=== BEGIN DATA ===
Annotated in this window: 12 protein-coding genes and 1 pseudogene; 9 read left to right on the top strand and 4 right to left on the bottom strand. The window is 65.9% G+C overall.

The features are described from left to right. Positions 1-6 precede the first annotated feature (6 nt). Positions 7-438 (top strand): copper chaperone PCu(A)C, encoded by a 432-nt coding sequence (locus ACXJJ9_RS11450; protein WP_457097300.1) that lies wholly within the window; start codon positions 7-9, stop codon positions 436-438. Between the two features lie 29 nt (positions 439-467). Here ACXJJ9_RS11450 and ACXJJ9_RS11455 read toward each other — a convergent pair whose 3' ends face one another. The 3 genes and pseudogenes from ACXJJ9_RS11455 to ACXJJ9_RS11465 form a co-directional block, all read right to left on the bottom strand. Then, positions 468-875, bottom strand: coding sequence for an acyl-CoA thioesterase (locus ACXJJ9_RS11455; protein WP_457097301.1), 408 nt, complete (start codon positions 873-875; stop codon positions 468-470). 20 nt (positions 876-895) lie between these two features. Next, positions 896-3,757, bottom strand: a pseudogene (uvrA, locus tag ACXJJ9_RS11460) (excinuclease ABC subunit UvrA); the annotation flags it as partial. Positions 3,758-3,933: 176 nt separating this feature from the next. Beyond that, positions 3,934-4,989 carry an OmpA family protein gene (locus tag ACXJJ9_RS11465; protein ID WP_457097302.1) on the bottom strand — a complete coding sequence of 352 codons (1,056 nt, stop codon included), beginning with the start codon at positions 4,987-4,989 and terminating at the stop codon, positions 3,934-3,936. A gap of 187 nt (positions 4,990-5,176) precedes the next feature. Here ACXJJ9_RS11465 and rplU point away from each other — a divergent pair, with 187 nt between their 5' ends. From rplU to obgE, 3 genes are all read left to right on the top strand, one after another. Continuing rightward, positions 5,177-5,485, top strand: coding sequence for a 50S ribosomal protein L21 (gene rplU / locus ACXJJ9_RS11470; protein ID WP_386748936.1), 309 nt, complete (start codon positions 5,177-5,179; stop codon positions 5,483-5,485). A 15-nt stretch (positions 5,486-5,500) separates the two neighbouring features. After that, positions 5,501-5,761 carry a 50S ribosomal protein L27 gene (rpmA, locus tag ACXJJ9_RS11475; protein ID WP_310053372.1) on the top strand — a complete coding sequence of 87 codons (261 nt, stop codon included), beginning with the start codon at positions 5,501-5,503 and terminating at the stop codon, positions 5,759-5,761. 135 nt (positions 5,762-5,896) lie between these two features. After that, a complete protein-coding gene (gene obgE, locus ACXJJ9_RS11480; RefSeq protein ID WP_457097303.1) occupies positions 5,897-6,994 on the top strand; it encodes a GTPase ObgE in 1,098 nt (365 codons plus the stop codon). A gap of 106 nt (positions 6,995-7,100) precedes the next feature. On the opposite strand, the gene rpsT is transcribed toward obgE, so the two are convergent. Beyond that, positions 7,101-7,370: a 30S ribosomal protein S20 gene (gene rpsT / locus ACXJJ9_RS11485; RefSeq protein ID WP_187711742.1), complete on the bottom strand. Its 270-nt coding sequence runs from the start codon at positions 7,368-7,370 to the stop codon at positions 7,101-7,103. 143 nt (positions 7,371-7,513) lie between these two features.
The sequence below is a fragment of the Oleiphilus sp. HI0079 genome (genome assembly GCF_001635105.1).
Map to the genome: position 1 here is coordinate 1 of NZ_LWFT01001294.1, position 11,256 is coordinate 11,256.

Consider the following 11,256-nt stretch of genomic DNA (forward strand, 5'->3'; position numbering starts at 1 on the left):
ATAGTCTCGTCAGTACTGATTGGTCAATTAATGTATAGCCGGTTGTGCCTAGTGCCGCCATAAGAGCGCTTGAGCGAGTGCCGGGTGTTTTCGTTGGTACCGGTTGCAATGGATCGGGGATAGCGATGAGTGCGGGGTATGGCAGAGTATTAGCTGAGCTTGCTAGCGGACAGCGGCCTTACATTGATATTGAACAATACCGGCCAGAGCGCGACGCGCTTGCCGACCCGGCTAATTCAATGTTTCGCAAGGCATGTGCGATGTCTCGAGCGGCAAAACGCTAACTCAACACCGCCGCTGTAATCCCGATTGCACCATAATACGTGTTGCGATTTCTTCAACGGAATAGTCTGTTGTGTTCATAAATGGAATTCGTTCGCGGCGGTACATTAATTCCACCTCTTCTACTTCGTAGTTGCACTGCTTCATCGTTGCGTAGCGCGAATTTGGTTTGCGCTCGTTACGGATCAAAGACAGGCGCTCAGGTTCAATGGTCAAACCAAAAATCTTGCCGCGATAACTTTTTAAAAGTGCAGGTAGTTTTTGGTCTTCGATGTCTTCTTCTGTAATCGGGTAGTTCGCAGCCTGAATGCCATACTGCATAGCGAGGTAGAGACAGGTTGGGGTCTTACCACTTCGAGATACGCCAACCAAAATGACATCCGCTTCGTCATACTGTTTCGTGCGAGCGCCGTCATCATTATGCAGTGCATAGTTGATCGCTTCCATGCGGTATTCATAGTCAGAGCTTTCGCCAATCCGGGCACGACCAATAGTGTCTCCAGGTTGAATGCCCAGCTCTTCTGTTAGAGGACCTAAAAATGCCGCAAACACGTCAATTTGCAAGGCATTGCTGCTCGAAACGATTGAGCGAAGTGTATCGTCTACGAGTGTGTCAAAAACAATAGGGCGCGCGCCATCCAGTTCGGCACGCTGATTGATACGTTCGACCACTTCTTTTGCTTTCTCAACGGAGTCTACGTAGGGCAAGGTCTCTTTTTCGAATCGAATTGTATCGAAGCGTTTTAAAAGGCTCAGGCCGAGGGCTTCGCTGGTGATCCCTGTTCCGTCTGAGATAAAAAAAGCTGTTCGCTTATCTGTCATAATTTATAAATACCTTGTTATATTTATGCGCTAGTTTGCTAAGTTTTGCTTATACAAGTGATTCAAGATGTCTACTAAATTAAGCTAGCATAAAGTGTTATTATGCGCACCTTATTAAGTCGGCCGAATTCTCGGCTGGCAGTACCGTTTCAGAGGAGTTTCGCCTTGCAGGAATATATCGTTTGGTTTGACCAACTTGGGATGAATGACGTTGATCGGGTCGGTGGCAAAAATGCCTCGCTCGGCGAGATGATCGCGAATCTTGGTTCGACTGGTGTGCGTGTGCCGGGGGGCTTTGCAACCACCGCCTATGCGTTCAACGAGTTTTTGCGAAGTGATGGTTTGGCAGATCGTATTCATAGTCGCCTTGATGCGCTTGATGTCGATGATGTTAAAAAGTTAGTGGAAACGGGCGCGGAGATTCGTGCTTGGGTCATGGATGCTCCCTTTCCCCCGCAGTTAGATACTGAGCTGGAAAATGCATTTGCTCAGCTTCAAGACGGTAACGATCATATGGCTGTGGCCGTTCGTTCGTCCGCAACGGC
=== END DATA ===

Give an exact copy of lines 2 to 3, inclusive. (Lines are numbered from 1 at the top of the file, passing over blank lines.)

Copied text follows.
The features are described from left to right. Positions 1-6 precede the first annotated feature (6 nt). Positions 7-438 (top strand): copper chaperone PCu(A)C, encoded by a 432-nt coding sequence (locus ACXJJ9_RS11450; protein WP_457097300.1) that lies wholly within the window; start codon positions 7-9, stop codon positions 436-438. Between the two features lie 29 nt (positions 439-467). Here ACXJJ9_RS11450 and ACXJJ9_RS11455 read toward each other — a convergent pair whose 3' ends face one another. The 3 genes and pseudogenes from ACXJJ9_RS11455 to ACXJJ9_RS11465 form a co-directional block, all read right to left on the bottom strand. Then, positions 468-875, bottom strand: coding sequence for an acyl-CoA thioesterase (locus ACXJJ9_RS11455; protein WP_457097301.1), 408 nt, complete (start codon positions 873-875; stop codon positions 468-470). 20 nt (positions 876-895) lie between these two features. Next, positions 896-3,757, bottom strand: a pseudogene (uvrA, locus tag ACXJJ9_RS11460) (excinuclease ABC subunit UvrA); the annotation flags it as partial. Positions 3,758-3,933: 176 nt separating this feature from the next. Beyond that, positions 3,934-4,989 carry an OmpA family protein gene (locus tag ACXJJ9_RS11465; protein ID WP_457097302.1) on the bottom strand — a complete coding sequence of 352 codons (1,056 nt, stop codon included), beginning with the start codon at positions 4,987-4,989 and terminating at the stop codon, positions 3,934-3,936. A gap of 187 nt (positions 4,990-5,176) precedes the next feature. Here ACXJJ9_RS11465 and rplU point away from each other — a divergent pair, with 187 nt between their 5' ends. From rplU to obgE, 3 genes are all read left to right on the top strand, one after another. Continuing rightward, positions 5,177-5,485, top strand: coding sequence for a 50S ribosomal protein L21 (gene rplU / locus ACXJJ9_RS11470; protein ID WP_386748936.1), 309 nt, complete (start codon positions 5,177-5,179; stop codon positions 5,483-5,485). A 15-nt stretch (positions 5,486-5,500) separates the two neighbouring features. After that, positions 5,501-5,761 carry a 50S ribosomal protein L27 gene (rpmA, locus tag ACXJJ9_RS11475; protein ID WP_310053372.1) on the top strand — a complete coding sequence of 87 codons (261 nt, stop codon included), beginning with the start codon at positions 5,501-5,503 and terminating at the stop codon, positions 5,759-5,761. 135 nt (positions 5,762-5,896) lie between these two features. After that, a complete protein-coding gene (gene obgE, locus ACXJJ9_RS11480; RefSeq protein ID WP_457097303.1) occupies positions 5,897-6,994 on the top strand; it encodes a GTPase ObgE in 1,098 nt (365 codons plus the stop codon). A gap of 106 nt (positions 6,995-7,100) precedes the next feature. On the opposite strand, the gene rpsT is transcribed toward obgE, so the two are convergent. Beyond that, positions 7,101-7,370: a 30S ribosomal protein S20 gene (gene rpsT / locus ACXJJ9_RS11485; RefSeq protein ID WP_187711742.1), complete on the bottom strand. Its 270-nt coding sequence runs from the start codon at positions 7,368-7,370 to the stop codon at positions 7,101-7,103. 143 nt (positions 7,371-7,513) lie between these two features.
The sequence below is a fragment of the Oleiphilus sp. HI0079 genome (genome assembly GCF_001635105.1).